About The Production
In 1984, while on business in Japan, producer Haim Saban found himself
mesmerized by a popular live-action television show called "Super Sentai." "I
was watching these five kids in Spandex fighting rubber monsters and I fell in
love with it," he recalls. Saban tracked down the show's owners and secured the
rights worldwide outside of Asia. When the show premiered in 1993, it became the
most-watched children's television program in the U.S. More than that, it became
a cultural phenomenon around the globe.
"It was one of the first multi-ethnic superhero shows and also one of the first
to feature superhero girls," says Saban. "It really struck a chord and ever
since, it has been on air in more than 150 countries."
Now a new feature film based on the show, Saban's Power Rangers, re-envisions
the Power Rangers as five ordinary high-school teens who discover they have
acquired unique super powers and must join forces to save the world.
Given the Power Rangers' huge and ardent fan base, the filmmakers knew they
needed to deliver a film that would satisfy longtime devotees as well as
newcomers to the franchise. "When it first launched, the series developed a
massive global following which has continued to grow and become
multi-generational over the past 23 years," comments Saban producer Brian
Casentini. "We love our fans as much as they love the franchise so we made sure
that, as we developed the film's script, we stayed true to the original Mighty
Morphin Ranger characters, but added additional layers of dimension to each of
The film's director, Dean Israelite, grew up watching "Mighty Morphin Power
Rangers" in South Africa. "It became a phenomenon there, just as it did all
around the world," he says. "What I remember most is how empowered the show made
you feel. When it emerged that this project was going to re-imagine the show, I
was very excited. I knew if I could tap into the feeling of the original it
would be an incredible adventure."
Remaining true to the spirit of the television series has been fundamental to
every decision made by the production team, says Israelite. "We are here because
of the fans who have sustained the series for over 23 years. It's imperative
that they come out of this movie feeling like we have taken what they love - and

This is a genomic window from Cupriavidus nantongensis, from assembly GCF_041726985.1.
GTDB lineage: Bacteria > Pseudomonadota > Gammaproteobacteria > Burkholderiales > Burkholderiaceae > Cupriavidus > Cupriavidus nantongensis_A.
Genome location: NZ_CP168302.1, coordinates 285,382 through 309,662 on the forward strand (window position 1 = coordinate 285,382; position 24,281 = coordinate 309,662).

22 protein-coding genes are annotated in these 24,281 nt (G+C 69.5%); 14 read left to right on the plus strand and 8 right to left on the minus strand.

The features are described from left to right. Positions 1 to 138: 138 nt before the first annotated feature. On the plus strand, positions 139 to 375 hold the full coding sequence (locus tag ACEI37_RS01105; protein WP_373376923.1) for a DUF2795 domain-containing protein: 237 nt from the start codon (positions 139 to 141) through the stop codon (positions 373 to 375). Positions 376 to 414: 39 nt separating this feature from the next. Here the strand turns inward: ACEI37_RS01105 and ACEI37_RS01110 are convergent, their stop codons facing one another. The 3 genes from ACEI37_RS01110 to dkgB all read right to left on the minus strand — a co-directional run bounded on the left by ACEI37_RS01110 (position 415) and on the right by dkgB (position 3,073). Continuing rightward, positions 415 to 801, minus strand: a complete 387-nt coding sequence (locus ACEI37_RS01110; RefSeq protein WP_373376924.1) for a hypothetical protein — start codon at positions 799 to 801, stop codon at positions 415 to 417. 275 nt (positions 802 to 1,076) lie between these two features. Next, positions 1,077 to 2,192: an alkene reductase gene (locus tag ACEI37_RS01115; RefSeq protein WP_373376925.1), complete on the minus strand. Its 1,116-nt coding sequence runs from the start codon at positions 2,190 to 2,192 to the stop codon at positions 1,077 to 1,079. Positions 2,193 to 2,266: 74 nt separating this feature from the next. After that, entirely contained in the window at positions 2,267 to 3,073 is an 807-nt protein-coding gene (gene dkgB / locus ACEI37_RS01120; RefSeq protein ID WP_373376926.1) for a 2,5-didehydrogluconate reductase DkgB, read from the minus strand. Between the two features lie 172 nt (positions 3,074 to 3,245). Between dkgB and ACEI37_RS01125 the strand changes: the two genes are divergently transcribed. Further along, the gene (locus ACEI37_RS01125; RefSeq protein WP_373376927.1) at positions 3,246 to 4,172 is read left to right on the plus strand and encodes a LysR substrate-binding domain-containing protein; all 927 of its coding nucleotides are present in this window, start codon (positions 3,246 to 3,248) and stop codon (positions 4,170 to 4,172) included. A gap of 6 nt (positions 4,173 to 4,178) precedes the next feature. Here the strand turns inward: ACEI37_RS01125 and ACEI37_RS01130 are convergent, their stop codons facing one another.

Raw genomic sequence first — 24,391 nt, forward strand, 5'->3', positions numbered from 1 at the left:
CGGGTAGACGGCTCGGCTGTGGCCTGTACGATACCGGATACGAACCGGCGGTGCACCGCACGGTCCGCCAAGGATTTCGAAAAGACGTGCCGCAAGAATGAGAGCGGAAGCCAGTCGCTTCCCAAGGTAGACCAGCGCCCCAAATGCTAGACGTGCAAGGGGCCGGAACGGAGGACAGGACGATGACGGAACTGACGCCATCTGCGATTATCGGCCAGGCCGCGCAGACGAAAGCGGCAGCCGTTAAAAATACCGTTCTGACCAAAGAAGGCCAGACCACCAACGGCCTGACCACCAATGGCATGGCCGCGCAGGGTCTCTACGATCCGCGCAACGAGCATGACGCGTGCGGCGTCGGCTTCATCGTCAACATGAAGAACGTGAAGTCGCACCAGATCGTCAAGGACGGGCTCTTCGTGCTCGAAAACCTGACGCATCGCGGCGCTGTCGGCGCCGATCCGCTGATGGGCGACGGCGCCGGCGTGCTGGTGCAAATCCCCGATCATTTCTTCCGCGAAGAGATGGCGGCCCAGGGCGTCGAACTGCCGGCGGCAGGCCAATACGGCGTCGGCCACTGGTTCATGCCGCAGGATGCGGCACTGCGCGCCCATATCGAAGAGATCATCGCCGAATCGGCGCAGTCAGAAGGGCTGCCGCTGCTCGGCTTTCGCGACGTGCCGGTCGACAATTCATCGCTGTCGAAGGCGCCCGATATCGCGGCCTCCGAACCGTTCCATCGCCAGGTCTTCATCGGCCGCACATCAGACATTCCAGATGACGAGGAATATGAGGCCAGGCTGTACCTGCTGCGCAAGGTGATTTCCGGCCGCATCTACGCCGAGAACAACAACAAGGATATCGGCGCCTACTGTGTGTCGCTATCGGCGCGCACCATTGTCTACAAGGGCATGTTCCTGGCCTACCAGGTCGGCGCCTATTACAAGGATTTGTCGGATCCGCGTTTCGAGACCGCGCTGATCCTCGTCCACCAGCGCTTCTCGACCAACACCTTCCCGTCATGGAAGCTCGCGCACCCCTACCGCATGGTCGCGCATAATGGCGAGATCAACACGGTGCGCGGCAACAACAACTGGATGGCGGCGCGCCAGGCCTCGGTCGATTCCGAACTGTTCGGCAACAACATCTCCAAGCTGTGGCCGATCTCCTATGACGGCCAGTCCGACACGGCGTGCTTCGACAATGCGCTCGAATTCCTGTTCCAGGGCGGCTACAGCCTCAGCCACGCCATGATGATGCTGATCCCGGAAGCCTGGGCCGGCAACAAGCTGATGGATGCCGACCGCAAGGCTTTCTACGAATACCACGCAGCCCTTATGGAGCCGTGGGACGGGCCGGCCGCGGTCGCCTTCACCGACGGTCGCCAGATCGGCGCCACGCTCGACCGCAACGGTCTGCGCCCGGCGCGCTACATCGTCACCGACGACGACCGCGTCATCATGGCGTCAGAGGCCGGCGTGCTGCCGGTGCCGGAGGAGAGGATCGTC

we love - about the series and brought it to life in a contemporary way while
respecting the mythology." To play the iconic Power Ranger roles, the filmmakers
assembled a diverse ensemble of emerging young stars who share many
characteristics with their characters, and their predecessors in the roles, says
"The cast embodies the spirit of the original Rangers and who they were," he
observes. "Australian actor Dacre Montgomery, who plays the Red Ranger, is such
a conscientious, focused guy in real life. It's amazing. He is a born leader.
Before any of the actors knew each other, he was the one making sure they were
all coordinating because they were from all around the world."
British actress and singer Naomi Scott plays Kimberly, the Pink Ranger. "She is
a leader in the group in her own right and she's such a studied actor with an
incredible craft that she brings a depth and humanity to the character that I
think will be exciting for the audience," says Israelite. "What I'm proud of is
that this isn't a movie where the female lead is there to serve the male lead.
She is wounded and complex and goes on her own important journey in the film."
American R. J. Cycler, who plays Billy the Blue Ranger, brings to the role a
distinct personality and acting skill set, according to the director. "He brings
his own spin to every moment in the script. Most importantly his unique brand of
humor and heart is infectious."
Becky G, who plays Trini the Yellow Ranger, hails from Southern California. "She
has her own philosophies on life, much as the original character did. She may be
as quiet as the original Trini was, but beneath it all she's fierce. She has an
incredibly strong presence in everything she does.
"Then we've got Ludi Lin, who plays Zack, the Black Ranger," Israelite
continues. "Ludi has had an adventurous life; he can tell you where he's lived
in the world and the sort of mischief he's gotten himself into and out of. He
personifies the wild spirit that Zack had and should have. There's never an
emotional challenge or a physical stunt that Ludi will back away from and I
think that courage embodies the original character perfectly."
In addition to the exhilarating superhero action elements and the infectious
camaraderie of the Power Rangers, the film spotlights interpersonal issues that
teens grapple with and that everyone can
relate to, says producer Marty Bowen. "Not everyone is captain of the football
team, or student council or 'most likely to succeed' or 'most beautiful.' The
rest of us don't fit into those categories, we have challenges, we have issues
with our parents, with our friends, and sometimes we feel alienated. So while
the film focuses on the fun of a group of high-school kids being superheroes
with their friends, we also wanted to counterbalance that with some of the
realities of being a teenager today. I think that is what gives this film real
At its core though, Saban's Power Rangers is a thrilling adventure, says
Israelite. "We go on a fantastic odyssey with these kids, which allows them to
come of age in ways that are meaningful and profound. But they also have a lot
of fun and so will the audience."
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